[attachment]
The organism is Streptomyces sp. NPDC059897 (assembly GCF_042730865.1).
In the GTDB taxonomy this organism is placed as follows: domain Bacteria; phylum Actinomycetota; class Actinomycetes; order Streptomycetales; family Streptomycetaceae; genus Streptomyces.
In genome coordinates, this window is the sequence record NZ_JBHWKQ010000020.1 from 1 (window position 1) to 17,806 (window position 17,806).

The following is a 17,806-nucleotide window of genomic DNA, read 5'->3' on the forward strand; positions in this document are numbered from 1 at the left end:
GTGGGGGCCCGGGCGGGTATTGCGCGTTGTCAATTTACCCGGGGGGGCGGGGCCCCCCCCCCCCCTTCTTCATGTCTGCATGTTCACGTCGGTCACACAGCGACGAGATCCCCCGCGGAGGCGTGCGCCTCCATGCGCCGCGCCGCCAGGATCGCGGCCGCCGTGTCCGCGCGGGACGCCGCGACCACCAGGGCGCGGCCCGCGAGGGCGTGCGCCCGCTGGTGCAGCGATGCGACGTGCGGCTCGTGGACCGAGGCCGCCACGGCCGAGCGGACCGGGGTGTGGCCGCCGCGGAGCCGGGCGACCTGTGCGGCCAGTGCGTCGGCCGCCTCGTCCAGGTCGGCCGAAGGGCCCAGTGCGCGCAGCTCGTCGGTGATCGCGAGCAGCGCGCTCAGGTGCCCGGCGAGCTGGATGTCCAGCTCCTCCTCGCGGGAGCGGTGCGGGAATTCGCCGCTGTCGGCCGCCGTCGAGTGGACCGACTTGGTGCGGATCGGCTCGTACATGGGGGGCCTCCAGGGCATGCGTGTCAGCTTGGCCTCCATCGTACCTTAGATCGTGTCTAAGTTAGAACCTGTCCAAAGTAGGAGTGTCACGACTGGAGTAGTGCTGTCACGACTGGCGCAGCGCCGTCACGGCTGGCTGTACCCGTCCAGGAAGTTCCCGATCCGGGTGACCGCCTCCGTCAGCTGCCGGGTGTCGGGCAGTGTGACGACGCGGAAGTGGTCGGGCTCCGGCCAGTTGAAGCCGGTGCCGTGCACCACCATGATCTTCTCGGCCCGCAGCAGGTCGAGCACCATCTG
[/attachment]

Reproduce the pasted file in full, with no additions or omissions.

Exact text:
The organism is Streptomyces sp. NPDC059897 (assembly GCF_042730865.1).
In the GTDB taxonomy this organism is placed as follows: domain Bacteria; phylum Actinomycetota; class Actinomycetes; order Streptomycetales; family Streptomycetaceae; genus Streptomyces.
In genome coordinates, this window is the sequence record NZ_JBHWKQ010000020.1 from 1 (window position 1) to 17,806 (window position 17,806).

The following is a 17,806-nucleotide window of genomic DNA, read 5'->3' on the forward strand; positions in this document are numbered from 1 at the left end:
GTGGGGGCCCGGGCGGGTATTGCGCGTTGTCAATTTACCCGGGGGGGCGGGGCCCCCCCCCCCCCTTCTTCATGTCTGCATGTTCACGTCGGTCACACAGCGACGAGATCCCCCGCGGAGGCGTGCGCCTCCATGCGCCGCGCCGCCAGGATCGCGGCCGCCGTGTCCGCGCGGGACGCCGCGACCACCAGGGCGCGGCCCGCGAGGGCGTGCGCCCGCTGGTGCAGCGATGCGACGTGCGGCTCGTGGACCGAGGCCGCCACGGCCGAGCGGACCGGGGTGTGGCCGCCGCGGAGCCGGGCGACCTGTGCGGCCAGTGCGTCGGCCGCCTCGTCCAGGTCGGCCGAAGGGCCCAGTGCGCGCAGCTCGTCGGTGATCGCGAGCAGCGCGCTCAGGTGCCCGGCGAGCTGGATGTCCAGCTCCTCCTCGCGGGAGCGGTGCGGGAATTCGCCGCTGTCGGCCGCCGTCGAGTGGACCGACTTGGTGCGGATCGGCTCGTACATGGGGGGCCTCCAGGGCATGCGTGTCAGCTTGGCCTCCATCGTACCTTAGATCGTGTCTAAGTTAGAACCTGTCCAAAGTAGGAGTGTCACGACTGGAGTAGTGCTGTCACGACTGGCGCAGCGCCGTCACGGCTGGCTGTACCCGTCCAGGAAGTTCCCGATCCGGGTGACCGCCTCCGTCAGCTGCCGGGTGTCGGGCAGTGTGACGACGCGGAAGTGGTCGGGCTCCGGCCAGTTGAAGCCGGTGCCGTGCACCACCATGATCTTCTCGGCCCGCAGCAGGTCGAGCACCATCTG